TAMPA, Fla. — One year ago, the collar was tightening around Penguins general manager Jim Rutherford’s neck just one year into the job.
His Penguins squeaked into the Stanley Cup playoffs on the last day of the regular season, barely avoiding a historic collapse.
He mismanaged the salary cap, compounded by signing Christian Ehrhoff to a $4 million deal. At one point, the Penguins didn’t have enough cash to call up a defenceman during a time of need.
Rutherford traded former first-round pick Simon Despres to re-acquire an undrafted and unheralded journeyman in Ben Lovejoy. He dealt a first-round pick to Edmonton for David Perron, who played all of 86 games in a Penguins uniform, which nearly gave the Oilers a few extra ping-pong balls in the Connor McDavid draft lottery.
And he was stuck with a coach in Mike Johnston, obviously his second choice, and somebody who didn’t command the attention of a heady Pittsburgh locker room.
After five straight springs outside of the playoffs in Carolina, the talk was that the 67-year-old Rutherford hadn’t just lost his touch, but was someone completely out of touch with 2015’s NHL.
That led Rutherford, one of the most inviting and accessible managers in the game, to lash out.
He launched a well-publicized, obscenity-laden tirade on a Pittsburgh columnist in response to criticism that was mostly fair.
The date was April 20, 2015.Thirteen months to the day on Friday, Rutherford’s Penguins can be one win away from their first Stanley Cup final berth since 2009.
It was fitting, then, that on the night Rutherford was named a finalist for the NHL’s GM of the Year Award, his three prized trade additions provided a ringing endorsement for his candidacy.
“He deserves a lot of credit,” Sidney Crosby said. “He’s had in mind what he wants our team to look like and how he wants us to play and showed a lot of confidence in different guys. He definitely deserves a lot of credit and I’m happy for him.”
The Penguins now lead the best-of-seven Eastern Conference final by a 2-1 margin, but the way the first three lopsided games of the series shaped up, they may make quick work of last year’s Eastern Conference champion.
Pittsburgh’s renaissance under Rutherford may sound borderline unbelievable, not only based on the way last season ended, but even the way this campaign began.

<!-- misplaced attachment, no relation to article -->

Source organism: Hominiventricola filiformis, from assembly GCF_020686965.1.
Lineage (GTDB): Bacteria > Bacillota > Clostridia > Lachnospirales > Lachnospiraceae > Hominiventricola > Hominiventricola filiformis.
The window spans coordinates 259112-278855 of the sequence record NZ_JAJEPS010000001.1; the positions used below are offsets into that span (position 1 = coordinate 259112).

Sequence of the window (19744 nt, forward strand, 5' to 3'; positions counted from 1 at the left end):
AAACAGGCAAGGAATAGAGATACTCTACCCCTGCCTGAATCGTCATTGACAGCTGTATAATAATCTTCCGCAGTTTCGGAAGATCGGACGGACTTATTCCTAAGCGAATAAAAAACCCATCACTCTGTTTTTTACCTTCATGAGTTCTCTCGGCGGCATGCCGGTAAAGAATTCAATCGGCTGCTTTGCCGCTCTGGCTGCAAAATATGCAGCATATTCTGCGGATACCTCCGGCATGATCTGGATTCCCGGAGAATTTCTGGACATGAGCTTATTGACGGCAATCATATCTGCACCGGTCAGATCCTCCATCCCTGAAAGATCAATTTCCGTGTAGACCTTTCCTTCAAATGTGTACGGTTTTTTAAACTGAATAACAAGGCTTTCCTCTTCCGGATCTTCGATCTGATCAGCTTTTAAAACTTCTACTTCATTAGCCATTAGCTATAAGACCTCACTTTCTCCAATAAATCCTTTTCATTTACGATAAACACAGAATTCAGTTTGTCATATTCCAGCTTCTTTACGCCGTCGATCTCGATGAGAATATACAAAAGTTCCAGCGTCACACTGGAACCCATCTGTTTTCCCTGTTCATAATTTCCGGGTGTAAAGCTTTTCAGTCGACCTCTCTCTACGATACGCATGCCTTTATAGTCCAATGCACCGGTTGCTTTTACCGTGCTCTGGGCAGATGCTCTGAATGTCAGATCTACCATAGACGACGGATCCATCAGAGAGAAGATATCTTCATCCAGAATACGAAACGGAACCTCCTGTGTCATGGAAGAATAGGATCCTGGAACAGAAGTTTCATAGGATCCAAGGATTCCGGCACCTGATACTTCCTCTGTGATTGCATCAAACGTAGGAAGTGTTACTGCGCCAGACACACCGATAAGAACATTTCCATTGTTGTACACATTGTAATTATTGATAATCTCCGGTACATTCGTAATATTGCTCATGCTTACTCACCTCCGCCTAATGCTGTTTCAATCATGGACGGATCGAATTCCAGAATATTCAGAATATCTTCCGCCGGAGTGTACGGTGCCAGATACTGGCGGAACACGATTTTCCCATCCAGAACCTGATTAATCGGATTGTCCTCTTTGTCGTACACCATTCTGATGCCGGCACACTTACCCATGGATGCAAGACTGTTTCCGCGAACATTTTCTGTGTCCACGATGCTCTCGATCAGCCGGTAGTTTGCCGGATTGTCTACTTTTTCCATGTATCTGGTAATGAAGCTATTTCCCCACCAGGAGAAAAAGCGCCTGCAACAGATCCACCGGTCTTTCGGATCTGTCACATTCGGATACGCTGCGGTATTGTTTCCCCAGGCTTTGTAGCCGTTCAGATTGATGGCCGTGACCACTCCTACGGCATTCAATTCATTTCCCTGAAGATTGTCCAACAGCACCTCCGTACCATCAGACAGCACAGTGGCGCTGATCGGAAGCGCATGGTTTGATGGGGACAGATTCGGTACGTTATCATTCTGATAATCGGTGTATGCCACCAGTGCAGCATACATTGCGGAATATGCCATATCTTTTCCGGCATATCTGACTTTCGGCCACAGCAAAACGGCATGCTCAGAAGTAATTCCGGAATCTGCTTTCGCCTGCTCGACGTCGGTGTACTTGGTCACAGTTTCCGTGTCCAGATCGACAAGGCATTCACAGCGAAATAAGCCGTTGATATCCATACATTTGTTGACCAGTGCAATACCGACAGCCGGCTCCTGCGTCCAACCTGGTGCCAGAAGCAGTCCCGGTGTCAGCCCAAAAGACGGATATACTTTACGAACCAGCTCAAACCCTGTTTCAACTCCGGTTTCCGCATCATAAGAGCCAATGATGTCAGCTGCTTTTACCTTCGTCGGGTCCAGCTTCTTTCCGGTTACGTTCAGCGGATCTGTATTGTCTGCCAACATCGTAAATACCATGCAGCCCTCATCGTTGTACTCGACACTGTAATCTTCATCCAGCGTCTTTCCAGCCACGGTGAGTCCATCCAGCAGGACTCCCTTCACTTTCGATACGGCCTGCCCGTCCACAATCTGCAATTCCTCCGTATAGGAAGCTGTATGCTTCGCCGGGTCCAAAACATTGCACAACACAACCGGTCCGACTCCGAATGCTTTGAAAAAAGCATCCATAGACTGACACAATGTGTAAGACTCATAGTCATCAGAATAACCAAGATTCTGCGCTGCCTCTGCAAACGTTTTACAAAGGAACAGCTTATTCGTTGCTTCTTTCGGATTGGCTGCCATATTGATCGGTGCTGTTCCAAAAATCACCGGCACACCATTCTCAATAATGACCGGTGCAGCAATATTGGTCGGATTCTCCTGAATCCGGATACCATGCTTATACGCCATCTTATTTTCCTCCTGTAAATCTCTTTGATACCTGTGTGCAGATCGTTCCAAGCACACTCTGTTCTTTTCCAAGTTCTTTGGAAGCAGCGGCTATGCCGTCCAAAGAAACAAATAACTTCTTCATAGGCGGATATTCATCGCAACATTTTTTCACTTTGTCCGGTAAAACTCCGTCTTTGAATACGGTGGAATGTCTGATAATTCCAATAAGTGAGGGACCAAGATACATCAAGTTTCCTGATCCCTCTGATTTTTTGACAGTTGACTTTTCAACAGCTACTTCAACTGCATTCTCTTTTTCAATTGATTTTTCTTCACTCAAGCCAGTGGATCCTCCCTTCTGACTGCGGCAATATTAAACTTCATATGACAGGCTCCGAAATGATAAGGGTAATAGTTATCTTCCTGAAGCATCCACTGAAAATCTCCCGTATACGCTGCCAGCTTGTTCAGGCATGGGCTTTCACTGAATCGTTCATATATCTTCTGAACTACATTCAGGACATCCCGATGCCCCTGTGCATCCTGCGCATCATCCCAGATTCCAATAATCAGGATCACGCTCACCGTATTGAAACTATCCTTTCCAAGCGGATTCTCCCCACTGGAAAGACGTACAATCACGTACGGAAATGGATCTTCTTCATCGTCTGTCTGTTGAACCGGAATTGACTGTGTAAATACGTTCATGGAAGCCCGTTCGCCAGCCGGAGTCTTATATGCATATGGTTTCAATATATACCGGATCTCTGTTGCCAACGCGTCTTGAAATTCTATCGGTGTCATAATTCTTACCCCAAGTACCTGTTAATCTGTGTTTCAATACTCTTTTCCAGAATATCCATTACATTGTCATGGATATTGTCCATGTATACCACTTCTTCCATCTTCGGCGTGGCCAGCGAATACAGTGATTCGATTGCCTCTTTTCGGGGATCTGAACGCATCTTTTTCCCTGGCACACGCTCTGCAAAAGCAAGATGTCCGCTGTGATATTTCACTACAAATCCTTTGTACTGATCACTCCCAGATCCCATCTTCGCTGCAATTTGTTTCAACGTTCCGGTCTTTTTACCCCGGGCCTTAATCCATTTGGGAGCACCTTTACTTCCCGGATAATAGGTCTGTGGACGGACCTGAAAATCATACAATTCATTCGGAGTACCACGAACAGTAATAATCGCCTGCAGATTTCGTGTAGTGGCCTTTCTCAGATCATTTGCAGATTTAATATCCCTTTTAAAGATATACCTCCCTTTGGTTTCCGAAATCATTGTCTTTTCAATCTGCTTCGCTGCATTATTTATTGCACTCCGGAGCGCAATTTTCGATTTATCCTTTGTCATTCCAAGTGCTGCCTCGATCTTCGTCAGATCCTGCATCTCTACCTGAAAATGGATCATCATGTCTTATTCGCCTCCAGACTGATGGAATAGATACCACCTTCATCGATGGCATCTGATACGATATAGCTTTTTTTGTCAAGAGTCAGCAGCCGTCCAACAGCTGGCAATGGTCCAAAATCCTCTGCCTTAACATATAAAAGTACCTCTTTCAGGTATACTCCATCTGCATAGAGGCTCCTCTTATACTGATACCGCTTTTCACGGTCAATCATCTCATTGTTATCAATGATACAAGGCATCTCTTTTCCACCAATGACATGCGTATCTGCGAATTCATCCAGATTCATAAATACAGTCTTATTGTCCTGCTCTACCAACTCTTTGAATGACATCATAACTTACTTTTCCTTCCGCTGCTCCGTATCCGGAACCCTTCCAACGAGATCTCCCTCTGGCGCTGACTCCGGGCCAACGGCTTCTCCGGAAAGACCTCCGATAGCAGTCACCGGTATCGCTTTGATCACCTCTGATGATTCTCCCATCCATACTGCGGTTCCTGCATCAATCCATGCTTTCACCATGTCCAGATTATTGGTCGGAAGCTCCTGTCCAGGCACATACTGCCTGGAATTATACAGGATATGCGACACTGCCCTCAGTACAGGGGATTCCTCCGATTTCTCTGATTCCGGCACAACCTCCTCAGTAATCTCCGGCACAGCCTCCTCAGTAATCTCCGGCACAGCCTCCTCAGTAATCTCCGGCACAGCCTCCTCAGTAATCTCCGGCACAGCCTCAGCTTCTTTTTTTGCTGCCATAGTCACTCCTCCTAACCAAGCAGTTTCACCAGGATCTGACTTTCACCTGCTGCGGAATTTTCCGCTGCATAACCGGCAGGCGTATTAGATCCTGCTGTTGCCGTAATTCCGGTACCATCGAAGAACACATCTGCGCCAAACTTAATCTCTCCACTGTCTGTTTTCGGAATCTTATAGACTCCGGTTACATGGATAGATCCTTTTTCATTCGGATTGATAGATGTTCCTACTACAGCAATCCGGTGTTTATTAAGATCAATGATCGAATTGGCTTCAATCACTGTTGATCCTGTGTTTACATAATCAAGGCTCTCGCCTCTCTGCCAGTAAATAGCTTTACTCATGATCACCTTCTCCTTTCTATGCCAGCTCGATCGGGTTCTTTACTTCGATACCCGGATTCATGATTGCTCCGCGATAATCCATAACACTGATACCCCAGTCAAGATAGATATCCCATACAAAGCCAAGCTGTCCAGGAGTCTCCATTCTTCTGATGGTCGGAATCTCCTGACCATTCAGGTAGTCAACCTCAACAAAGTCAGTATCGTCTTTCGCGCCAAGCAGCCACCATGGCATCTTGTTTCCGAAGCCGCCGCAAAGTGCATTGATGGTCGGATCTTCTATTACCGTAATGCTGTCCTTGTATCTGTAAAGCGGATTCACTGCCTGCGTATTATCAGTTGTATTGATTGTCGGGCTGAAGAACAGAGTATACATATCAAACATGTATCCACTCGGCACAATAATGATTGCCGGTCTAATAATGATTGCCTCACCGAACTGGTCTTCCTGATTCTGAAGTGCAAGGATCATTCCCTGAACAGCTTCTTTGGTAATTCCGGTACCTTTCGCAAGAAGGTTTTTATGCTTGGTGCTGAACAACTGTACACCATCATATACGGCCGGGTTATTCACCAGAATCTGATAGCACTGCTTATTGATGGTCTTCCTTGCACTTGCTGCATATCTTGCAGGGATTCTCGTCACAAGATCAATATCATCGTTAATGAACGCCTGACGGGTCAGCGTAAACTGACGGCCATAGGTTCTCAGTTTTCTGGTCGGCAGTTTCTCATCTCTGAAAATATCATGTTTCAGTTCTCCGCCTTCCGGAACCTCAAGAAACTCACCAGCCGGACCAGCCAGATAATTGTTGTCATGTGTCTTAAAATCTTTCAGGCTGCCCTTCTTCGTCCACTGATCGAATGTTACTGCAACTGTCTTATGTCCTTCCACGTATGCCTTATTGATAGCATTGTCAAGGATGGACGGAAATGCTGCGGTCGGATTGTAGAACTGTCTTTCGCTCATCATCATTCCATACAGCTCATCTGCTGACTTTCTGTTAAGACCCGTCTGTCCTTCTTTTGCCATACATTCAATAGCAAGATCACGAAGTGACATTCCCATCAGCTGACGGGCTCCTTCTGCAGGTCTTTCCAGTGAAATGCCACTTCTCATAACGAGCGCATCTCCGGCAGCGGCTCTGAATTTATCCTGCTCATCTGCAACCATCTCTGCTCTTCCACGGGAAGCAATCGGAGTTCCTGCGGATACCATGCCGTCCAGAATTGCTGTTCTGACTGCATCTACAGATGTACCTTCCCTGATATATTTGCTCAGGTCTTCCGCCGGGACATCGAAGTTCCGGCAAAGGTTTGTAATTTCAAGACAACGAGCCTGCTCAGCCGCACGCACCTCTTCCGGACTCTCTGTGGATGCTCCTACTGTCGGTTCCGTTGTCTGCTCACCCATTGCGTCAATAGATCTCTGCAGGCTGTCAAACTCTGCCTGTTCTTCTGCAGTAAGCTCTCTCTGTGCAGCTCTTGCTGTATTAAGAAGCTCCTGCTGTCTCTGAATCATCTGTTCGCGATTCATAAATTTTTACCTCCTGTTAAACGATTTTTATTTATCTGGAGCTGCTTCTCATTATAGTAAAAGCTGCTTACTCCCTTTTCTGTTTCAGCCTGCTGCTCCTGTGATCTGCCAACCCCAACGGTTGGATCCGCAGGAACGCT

On Dec. 12, the Penguins were on track to miss the playoffs for the first time since Crosby’s rookie season. Crosby, who netted his second straight game-winner on Wednesday, was 157th in league scoring through through the first month after his worst ever start. He often seemed visibly frustrated on the ice.
Rutherford may be bold, finding value in cast-offs, but perhaps his best quality this season was to admit failure and fix it.
He fired Johnston just 110 games into his tenure and replaced him with a strong communicator in Mike Sullivan, who handed the keys to the offence back over to Crosby and Malkin.
The night of Sullivan’s first game on Dec. 14, Rutherford somehow got out from under Rob Scuderi’s crippling contract and dealt him to Chicago straight up for puck-mover Trevor Daley.
His crown jewel came on Jan. 16 when Rutherford traded Perron and Adam Clendening to Anaheim for Carl Hagelin. Rutherford took input from Sullivan, who coached Hagelin in New York, and pulled the trigger.
“Since I've been here, Jim is really good about trying to utilize all the resources around him to try to help him make the best decision,” Sullivan said. “So if any of us have knowledge of players, we certainly try to share that so that he can make the best decisions for the organization. But ultimately, Jim’s the guy who makes that call.”
Even acquiring Kessel, a player Toronto didn’t just say goodbye to but good riddance, has looked better and better with each game. That first-round pick Rutherford sent to the Maple Leafs may now be 29th or 30th in June’s draft.
Since they were teamed up on March 13 with Malkin out, Hagelin, Bonino and Kessel - now known as the HBK Line - have scored a goal in 23 of their 28 games together.
Pittsburgh fired a staggering 48 shots at Andrei Vasilevskiy on Wednesday - the most allowed in regulation in Lightning playoff history. The HBK Line accounted for more than 75 per cent of the total shot attempts compared to their opposition while they were on the ice, leaving the Lightning and coach Jon Cooper struggling for answers.
“The way things have gone these two games, it doesn't matter who's in net,” Cooper said. “You know, we could have (Ben Bishop) and (Vasilevskiy) both playing at the same time, and they might have (still) squeaked a couple in.”
More impressive is that eight of the 12 forwards in Pittsburgh’s lineup were not on the roster during last year’s first-round loss to the Rangers.
With a few bold moves and a lot of belief, Rutherford has retooled the entire Penguins. They’ve blossomed into the NHL’s best team and best story over the past three months, berating be damned.
“I wasn’t sure what to expect,” Hagelin said. “I was shocked. My team had won five in a row, my last five or six games were my best games of the season. I just wanted an opportunity to win games. It’s exceeded expectations.”
Contact Frank Seravalli on Twitter: @frank_seravalli